At first it was “if I just get some sleep, I’ll feel better” or “if I can take a hot shower, I’ll feel better”. However, the next six months would continue to take me to a darker and darker place…
I often hear that my niche is very specific. Some people love it, some people hate it, I feel like it is needed. In fact, when doing a market analysis, there are not enough people that specialize in the niche of Perinatal Mood Disorders. Aside from the need though, let me explain why this is so important to me. In 2014 I graduated with my master’s degree in social work and became a therapist. A year and a half later, in fall of 2015, I found myself a single mother with a newborn. Everything was okay in the hospital, aside from a less than perfect delivery. The first night home with my newborn baby, I could not stop crying. At first it was “if I just get some sleep, I’ll feel better” or “if I can take a hot shower, I’ll feel better”. However, the next six months would continue to take me to a darker and darker place. Eventually, when my son was about 2 months old, things were so bad that I considered leaving. You see, I never wanted to hurt my bub, but I did think that everyone would be better off without me. I thought if I just left, went to another state or country everyone else would be happier. I struggled with this feeling for months. I only was asked one time how I was feeling emotionally, and I replied “fine”. I had a whisper in my ear saying “you’re not a good mom”, “this isn’t rocket science, why is it so hard for you?”, and “they will judge you, they’ll call DCS, they’ll ruin your life”. No one around me understood what I was going through, so I didn’t talk to anyone about it. I thought to myself “you’re a therapist Traci, you should be able to figure this out”. Every single night I cried. Eventually it got better, I suffered through.
One year later I took a class called Perinatal Mood Disorder which was put on by Perinatal Support International. They began the class warning about triggers, that some of the content would be difficult. I sat in that class, not feeling upset, but relief. What I had experienced was common, in fact, there was tons of research on it, therapy practices and medication. Why had I never heard of postpartum depression? Why had no one asked me? Why had I, a change agent in the field, felt that no one would understand and kept quiet about it? Why did I do the very thing I encourage my clients not to do? Something started simmering in me that day. Today, it has spread like a wildfire in my soul. Today I know that my mission in life is to try to make sure moms know that they are not alone, that it is not their fault, and that with help they can be well. This is the PSI mission, and this is my personal mission. Today I wish that someone at a pediatric appointment or at the daycare would have noticed my comments, my rundown appearance, my fatigue, my sadness and told me it was a safe place. I wish someone would have related to me, said “it is hard, and you are not expected to know everything the day your baby is born”. I wish someone would have seen. Now, I am that person. I see you momma, I heard you, and I will not judge you for thinking that maybe this isn’t for you. I will help you through those thoughts, you are not your thoughts and your thoughts are not actions. Good moms have scary thoughts sometimes. It is okay. With the right help, you will be well.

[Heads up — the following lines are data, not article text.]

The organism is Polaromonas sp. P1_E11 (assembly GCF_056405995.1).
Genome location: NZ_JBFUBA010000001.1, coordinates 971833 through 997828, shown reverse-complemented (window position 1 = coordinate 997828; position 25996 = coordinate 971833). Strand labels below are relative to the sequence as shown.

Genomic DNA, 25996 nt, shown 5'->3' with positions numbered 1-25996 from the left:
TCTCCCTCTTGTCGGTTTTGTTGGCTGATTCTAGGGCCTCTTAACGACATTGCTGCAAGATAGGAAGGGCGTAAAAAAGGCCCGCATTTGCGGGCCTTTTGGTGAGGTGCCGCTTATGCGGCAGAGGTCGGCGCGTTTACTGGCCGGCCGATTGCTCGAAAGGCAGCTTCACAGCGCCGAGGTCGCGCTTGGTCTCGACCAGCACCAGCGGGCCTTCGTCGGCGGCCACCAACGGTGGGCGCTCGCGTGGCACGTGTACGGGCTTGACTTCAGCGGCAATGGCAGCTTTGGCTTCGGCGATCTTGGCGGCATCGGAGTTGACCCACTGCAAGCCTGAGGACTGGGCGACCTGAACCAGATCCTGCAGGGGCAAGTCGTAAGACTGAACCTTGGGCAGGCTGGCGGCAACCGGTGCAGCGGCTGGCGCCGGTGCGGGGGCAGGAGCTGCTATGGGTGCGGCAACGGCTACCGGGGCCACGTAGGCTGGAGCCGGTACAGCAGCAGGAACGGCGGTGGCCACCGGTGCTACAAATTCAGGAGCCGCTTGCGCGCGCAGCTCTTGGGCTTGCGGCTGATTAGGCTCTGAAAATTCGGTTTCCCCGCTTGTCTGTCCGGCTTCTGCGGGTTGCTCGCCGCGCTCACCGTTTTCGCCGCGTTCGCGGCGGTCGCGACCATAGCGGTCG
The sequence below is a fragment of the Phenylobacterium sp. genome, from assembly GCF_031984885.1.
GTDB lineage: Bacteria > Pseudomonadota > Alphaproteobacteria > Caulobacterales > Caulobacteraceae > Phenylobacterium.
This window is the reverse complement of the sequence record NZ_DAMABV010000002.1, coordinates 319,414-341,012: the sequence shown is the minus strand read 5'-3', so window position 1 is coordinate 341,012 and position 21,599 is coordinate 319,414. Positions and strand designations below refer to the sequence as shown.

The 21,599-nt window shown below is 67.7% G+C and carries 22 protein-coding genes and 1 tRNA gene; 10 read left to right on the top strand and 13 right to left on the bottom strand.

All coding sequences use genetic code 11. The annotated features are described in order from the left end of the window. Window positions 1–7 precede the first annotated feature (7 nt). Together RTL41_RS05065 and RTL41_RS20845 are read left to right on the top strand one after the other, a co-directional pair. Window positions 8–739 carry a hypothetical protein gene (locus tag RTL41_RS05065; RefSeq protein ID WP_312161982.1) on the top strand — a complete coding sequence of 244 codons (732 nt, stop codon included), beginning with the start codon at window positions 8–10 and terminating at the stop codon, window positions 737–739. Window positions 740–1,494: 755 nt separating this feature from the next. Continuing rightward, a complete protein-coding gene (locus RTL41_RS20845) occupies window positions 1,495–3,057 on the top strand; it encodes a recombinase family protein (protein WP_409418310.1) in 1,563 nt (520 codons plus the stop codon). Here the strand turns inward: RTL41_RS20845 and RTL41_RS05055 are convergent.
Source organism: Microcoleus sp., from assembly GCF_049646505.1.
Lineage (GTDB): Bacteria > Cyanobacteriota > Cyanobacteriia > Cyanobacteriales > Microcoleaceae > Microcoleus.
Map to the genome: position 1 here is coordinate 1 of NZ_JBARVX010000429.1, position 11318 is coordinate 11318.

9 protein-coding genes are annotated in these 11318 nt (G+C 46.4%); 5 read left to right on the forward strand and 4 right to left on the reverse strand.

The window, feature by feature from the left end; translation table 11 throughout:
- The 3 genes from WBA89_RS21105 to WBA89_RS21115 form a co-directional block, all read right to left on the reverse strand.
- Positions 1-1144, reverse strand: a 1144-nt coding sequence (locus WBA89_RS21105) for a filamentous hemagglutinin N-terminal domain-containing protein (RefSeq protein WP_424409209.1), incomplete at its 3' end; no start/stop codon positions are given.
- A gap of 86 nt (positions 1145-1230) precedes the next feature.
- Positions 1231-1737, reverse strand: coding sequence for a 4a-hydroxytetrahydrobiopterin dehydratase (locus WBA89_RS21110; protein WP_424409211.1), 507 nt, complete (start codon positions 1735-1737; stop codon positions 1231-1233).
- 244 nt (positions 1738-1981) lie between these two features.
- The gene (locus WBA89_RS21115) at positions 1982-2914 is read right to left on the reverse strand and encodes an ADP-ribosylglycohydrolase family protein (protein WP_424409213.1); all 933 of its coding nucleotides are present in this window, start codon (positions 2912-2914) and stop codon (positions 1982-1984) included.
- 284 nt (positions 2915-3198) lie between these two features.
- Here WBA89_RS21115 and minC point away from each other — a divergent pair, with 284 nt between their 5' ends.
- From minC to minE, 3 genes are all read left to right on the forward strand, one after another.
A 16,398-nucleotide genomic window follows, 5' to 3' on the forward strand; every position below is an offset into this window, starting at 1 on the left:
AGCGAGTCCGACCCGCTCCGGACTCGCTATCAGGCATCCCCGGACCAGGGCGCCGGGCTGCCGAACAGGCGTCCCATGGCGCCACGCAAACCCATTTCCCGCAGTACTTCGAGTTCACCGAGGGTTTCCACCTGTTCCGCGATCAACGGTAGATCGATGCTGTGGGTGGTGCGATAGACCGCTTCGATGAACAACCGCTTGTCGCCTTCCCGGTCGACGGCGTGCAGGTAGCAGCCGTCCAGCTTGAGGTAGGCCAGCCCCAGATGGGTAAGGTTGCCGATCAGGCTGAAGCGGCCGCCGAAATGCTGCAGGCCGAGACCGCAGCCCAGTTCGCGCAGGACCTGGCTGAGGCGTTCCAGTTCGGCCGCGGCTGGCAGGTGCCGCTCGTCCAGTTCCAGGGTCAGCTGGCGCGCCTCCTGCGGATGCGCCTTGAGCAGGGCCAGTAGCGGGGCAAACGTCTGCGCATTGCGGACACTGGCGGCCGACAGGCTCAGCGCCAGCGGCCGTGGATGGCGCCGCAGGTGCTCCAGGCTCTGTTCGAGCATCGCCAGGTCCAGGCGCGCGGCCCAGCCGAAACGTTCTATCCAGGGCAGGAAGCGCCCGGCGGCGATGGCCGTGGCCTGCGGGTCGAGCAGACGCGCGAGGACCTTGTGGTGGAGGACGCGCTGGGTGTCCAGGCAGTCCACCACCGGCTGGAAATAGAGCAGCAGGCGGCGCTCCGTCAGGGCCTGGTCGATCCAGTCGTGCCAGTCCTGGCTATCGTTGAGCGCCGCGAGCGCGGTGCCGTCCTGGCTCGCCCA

Today, years later, I have a healthy and happy 4.5 year old son that I adore and he adores me. Today, years later, I am a survivor of postpartum depression…we are survivors of postpartum depression.
If you are a new mom, what thoughts and things do you struggle with?
If you’re a practitioner, I want to know your WHY?
Traci Schank, LCSW